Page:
The Symbolism of Rachel Weeping
"Rachel Weeping" was commissioned by the Knights of Columbus of St. Richard Catholic Church in Jackson, MS. They wanted to emphasize "Respect for all Human Life" with a monument that was also a memorial to the loss of innocent life. The concept of the sculpture is based on the scripture in Jeremiah 31:15 "Behold, Rachel weeping for her children, and she would not be comforted because they were no more."
Photo of the unveiling below
View the bronze casting process from the original clay to the finished monument of "Rachel Weeping"
at this link.
Photos: Barbara Gauntt
The symbolism of "Rachel Weeping" is rich in meaning.
There are many elements created within the sculpture that poignantly reflect the message of the monument.
Below are photos and descriptions of these various symbols.
The Baby Blanket & Drapery Fold
There is dramatic movement in the drapery and hair of the figure of Rachel.
Bernini, the Baroque sculptor who created most of the sculptures in St Peter’s in Rome, used the movement of the hair and the drapery to reflect the inner spirit and emtion of the figure. In the figure of Rachel, this movement reflects her turmoil and grief.
To emphasize to the viewer that her mourning is over the loss of innocent life, there is sharp contrast between the drapery of Rachel and the fabric of the blanket. Instead of dramatic movement the baby blanket is inert, with gravity pulling on it so the folds of the blanket are very heavy; representing the heaviness of loss.
There is only one other place in the sculpture that this particular fold is repeated. And that is a fold tucked into the front of the belt where the viewer will find that same straight gravity laden fold.
As the fold starts at the feet and goes up to the womb, one discovers that the foldis also echoed in the blanket itself and ties in visually and mentally the grieving mother and the loss of the child.
Symbols & Signs of Grief
Loose hair, barefoot and a hand to the face are all universal and ancient symbols of grief, mourning and humility.
The Palms and the Tears
Palms have long been used as symbols in Sacred Art. The crossed palms at the top of Rachel's bodice represent the Palm of Martyrdom - the martyrdom of innocent life, specifically the life of a child, and the Palm of Victory.
The Palm of Victory represents the comfort found in Christ for those mourning the loss of a child.
The Tears represent the grieving over the lost life of a child.
The first tear is recessed and represents the hidden tear of God, the following tears symbolize: the tear of the child, the tear of the mother and the tear of the father, because all of them are affected in the loss of a child's life.
The Penannular Brooch
On the back of the figure of Rachel, everything points to the hand holding the baby blanket. The waves of the hair and the folds of her skirt all move towards her hand. This repeated line brings the viewers eye back over and over again to the hand holding the blanket.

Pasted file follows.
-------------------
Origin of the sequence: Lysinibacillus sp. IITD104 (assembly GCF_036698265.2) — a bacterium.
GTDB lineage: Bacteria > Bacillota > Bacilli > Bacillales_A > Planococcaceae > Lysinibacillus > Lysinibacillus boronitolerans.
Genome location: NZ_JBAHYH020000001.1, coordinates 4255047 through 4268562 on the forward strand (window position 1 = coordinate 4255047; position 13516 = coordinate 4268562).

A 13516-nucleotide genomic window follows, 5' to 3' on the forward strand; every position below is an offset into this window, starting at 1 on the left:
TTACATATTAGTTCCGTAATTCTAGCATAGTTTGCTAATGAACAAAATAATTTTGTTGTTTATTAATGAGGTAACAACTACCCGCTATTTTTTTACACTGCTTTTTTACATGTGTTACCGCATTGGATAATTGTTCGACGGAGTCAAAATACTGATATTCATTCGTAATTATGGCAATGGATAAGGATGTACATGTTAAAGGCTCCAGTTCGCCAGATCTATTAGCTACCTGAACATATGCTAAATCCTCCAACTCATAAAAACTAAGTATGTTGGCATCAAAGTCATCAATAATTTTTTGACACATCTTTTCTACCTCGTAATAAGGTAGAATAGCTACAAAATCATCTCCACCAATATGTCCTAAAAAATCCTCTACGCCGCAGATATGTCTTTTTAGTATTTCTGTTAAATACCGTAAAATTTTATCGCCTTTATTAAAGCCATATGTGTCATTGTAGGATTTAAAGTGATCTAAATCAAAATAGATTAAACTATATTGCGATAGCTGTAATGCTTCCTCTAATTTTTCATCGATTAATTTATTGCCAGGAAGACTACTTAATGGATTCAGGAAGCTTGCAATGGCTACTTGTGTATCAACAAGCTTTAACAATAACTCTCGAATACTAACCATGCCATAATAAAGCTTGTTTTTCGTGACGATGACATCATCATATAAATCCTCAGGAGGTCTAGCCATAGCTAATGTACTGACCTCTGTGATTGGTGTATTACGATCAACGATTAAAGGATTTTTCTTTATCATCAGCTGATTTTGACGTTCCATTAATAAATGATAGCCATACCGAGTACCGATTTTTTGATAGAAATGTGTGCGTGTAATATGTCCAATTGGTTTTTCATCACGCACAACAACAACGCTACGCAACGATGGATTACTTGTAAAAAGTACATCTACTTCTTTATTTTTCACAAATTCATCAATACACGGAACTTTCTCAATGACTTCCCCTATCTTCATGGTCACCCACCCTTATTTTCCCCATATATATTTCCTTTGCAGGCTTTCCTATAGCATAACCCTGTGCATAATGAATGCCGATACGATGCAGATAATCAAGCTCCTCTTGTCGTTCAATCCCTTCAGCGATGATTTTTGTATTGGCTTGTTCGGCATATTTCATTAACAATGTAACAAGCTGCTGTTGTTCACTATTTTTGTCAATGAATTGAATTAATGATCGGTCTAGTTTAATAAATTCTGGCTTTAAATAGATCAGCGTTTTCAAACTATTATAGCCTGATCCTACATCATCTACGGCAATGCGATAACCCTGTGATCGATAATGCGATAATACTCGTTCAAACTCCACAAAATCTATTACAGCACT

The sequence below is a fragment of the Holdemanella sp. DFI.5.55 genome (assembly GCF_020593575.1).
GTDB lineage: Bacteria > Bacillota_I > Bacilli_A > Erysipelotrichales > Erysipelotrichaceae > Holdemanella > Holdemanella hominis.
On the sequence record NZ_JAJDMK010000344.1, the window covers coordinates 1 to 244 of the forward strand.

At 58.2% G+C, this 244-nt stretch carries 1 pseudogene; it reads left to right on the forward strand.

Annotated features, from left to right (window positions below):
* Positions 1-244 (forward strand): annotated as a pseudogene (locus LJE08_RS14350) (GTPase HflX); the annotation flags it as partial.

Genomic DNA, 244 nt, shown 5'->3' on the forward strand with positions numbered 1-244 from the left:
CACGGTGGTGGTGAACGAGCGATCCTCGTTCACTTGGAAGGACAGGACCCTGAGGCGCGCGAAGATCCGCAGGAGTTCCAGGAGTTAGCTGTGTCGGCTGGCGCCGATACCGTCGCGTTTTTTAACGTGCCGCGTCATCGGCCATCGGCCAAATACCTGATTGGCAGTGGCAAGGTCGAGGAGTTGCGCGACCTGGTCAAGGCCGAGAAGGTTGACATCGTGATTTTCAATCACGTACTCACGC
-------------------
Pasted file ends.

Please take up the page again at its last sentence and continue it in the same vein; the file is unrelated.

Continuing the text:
To emphasize the importance of the blanket, there is an ancient type of penannular brooch that strengthens the visual line that leads the viewers eye to Rachel's hand.
The Embroidered Belt
On the belt hanging down there is embroidered cascading tears that represent the journey of grief. Mourning is not over and done with in one day, it is a journey and though it may lessen with time, we may carry a part of it all of our lives. For the Christian, Jesus walks with us in this journey and we have hope and comfort in Him.
The Baby Blanket & Ground
As the baby blanket represents the loss of a child, no sculpture tools were used on the texture of the blanket and the satin binding; just the sculptor's hands. With the fingerprints of the sculptor seen among the loose treatment of the fabric, this type of texture gives an organic reality to the symbol of the baby blanket.
There is only one other place in the monument that also received this specific texture; that is the ground. This reflects the scripture in Genesis 2:7, KJV. "In the sweat of thy face shalt thou eat bread, till thou return unto the ground; for out of it wast thou taken: for dust thou art, and unto dust shalt thou return."
So the loss of a child becomes reflected through combined texture found in the baby blanket and the ground.
The Three Curls
Seen from the front of Rachel there is a specific curl that comes across the cheek on her face, another one that points to her heart, and one that points to the womb.
These three curls represent the affect of grief and mourning on the mind, the heart and soul, and on the body.